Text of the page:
Our month of exploring resources, tools, and considerations for small businesses in the time of COVID-19 kicks off with a look at the Paycheck Protection Program, otherwise referred to as the PPP loan. In response to the sudden and extreme loss of revenue small businesses have experienced as a result of COVID-19, the Federal Government created the PPP loan as part of a larger relief bill known as the CARES Act.
A Brief History
Facilitated by the Small Business Administration, and administered by participating lenders, the program was given an initial $349 billion through the CARES Act. The PPP loan was made available to small businesses on April 3, 2020 and within less than two weeks, exhausted the initial pool of funding. The launch of the program also saw its fair share of hiccups with the system being overextended by applications, small businesses being shut out by larger participating lenders, and questionable approvals of funding provided to larger businesses. This one was particularly troubling given that that program was designed specifically to help small businesses, who typically have a harder time than their larger counterparts, obtain financial assistance.
A second round of funding in the amount of $310 billion was added to the program with the SBA resuming loan acceptance on April 27, 2020. However, given the demand for the program and the backlog of applications, it is anticipated that funding may run out in the next week or so.
Eligibility for the PPP loan extends to any small business with 500 or less employees, as well as, independent contractors and sole proprietors. Additional size standards and other exceptions may apply, and can be found on the SBA’s website. Under the program, small businesses may receive a loan of up to $10 million to be used on expenses incurred between February 15, 2020 and June 30, 2020. One of the perks of this program is the ability it carries for loan forgiveness.
Upon receiving the loan, small businesses have an eight week period in which the funding used for eligible expenses can be forgiven. The formula requires participants spend at least 75% on payroll costs, and no more than 25% on other eligible expenses like rent. Providing this has been achieved and the business maintains their full time employee head count utilized during program eligibility, along with performing no salary or wage cuts, the loan converts into a grant with repayment forgiven. Any portion of the loan ineligible for forgiveness will be subject to a 1% interest rate with repayment due within 2 years. Participants are also given a 6 month payment deferral should they need it.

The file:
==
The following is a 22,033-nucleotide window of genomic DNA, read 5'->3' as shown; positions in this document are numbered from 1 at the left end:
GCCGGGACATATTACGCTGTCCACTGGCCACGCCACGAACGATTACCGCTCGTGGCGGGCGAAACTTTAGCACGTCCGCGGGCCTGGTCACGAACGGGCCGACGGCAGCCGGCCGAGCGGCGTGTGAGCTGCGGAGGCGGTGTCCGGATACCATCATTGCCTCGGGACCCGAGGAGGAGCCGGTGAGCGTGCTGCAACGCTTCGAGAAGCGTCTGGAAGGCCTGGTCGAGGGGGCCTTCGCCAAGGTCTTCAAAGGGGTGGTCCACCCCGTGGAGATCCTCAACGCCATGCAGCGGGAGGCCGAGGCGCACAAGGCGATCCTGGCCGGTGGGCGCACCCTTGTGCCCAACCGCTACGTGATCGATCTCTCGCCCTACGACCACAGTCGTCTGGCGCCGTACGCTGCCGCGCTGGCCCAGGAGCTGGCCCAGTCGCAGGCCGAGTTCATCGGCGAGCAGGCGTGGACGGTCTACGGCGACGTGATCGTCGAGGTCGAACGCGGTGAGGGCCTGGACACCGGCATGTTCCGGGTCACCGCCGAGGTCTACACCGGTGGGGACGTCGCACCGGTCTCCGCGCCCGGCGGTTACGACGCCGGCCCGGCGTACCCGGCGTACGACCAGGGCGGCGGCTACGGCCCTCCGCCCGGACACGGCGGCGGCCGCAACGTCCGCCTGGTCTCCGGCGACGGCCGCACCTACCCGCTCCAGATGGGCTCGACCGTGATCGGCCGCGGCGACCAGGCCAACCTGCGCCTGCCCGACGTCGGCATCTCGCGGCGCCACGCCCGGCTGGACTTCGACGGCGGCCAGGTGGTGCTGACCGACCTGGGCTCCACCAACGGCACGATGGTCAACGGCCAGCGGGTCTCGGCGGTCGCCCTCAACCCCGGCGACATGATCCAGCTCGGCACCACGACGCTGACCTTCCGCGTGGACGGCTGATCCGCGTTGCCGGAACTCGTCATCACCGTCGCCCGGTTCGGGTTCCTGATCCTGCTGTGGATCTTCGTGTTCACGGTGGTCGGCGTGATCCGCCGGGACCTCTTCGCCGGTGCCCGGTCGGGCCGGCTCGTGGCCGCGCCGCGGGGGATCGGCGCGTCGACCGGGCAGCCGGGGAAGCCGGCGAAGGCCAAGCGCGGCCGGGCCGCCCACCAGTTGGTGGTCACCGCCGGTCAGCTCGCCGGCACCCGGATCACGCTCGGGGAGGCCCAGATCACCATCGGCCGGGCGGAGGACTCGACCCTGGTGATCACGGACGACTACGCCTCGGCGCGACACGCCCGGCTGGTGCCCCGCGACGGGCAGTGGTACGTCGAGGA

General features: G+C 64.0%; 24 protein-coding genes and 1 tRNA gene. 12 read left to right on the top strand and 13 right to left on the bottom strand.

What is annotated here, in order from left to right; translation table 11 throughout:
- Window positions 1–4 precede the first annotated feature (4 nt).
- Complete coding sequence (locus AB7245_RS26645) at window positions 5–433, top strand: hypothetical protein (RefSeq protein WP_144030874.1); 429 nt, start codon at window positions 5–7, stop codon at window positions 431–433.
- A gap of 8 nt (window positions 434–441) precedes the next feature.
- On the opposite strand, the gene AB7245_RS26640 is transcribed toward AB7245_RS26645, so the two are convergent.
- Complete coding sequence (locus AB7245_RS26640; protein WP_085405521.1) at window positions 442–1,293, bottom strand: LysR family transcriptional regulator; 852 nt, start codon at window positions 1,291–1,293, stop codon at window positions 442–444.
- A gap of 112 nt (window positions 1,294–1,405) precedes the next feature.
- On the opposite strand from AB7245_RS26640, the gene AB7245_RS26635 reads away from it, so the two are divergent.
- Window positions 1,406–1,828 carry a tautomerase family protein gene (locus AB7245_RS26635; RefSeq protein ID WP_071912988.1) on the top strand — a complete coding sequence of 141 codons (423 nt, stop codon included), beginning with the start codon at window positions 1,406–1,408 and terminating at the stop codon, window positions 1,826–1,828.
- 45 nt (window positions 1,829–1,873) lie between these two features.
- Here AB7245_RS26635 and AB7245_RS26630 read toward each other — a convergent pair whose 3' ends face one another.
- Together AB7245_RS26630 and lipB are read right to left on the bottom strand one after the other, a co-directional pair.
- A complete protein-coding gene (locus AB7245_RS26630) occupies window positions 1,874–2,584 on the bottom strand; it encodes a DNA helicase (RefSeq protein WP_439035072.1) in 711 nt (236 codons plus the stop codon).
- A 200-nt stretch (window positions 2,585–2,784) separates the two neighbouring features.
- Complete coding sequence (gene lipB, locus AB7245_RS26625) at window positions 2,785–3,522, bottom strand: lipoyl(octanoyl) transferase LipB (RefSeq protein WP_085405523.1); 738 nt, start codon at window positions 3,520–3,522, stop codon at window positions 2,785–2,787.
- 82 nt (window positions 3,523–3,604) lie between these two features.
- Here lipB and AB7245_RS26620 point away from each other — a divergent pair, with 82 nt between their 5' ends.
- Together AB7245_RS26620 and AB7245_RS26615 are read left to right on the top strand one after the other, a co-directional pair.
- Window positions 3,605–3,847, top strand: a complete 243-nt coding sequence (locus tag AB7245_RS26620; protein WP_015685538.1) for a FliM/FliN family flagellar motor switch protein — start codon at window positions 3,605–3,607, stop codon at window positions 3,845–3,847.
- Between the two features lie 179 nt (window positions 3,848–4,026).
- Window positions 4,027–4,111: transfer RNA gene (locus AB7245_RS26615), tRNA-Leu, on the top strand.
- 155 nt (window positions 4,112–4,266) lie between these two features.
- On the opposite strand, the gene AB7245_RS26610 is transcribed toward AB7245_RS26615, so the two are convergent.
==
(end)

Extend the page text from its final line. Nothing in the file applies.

Post Approval Considerations
A Small Business has made it through the application process and has been approved for the loan…now what? From this point moving forward, small businesses have a number of things to consider with the first being expenses. In order to ensure they are maximizing the opportunity for loan forgiveness to the fullest extent, it is recommended small businesses create an itemized plan of action for how funding will be allocated to expenses. This will help to ensure that only eligible expenses are being considered and fall within the 75% / 25% loan forgiveness formula.
The next item to think about is how funding will be held and tracked. Some small businesses have opted to have their PPP loan funding placed in an account separate from all other revenue sources. Others have applied internal tracking measures to tag any expense paid with the PPP funding. Regardless of the decision made on tracking practices, it is imperative that it is done in a manner that allows for a clean and easy accounting of the way funds were spent. This will be critical when it comes time to provide financial records needed to accompany the loan forgiveness application submitted to lenders.
And finally, throughout the process, small businesses will want to make sure they maintain frequent communication with their lender as a means to stay abreast of any changes made to program guidelines, repayment, and forgiveness requirements among other things. The same is true for checking the SBA’s website for program updates and guideline changes.
For those small businesses who were unable to obtain funding through PPP or who came to the conclusion that the program was not the right fit for their needs, hope is not lost as there are a number of other resources out there that may be able to provide or point you in the right direction for the assistance you may need. To find more information on alternative options for assistance, you can visit the SBA’s website, the Governor’s Office of Business and Economic Development (GO-Biz) website, or keep checking back here throughout the month of May, where we will be exploring other resources available for Small Businesses during these challenging times.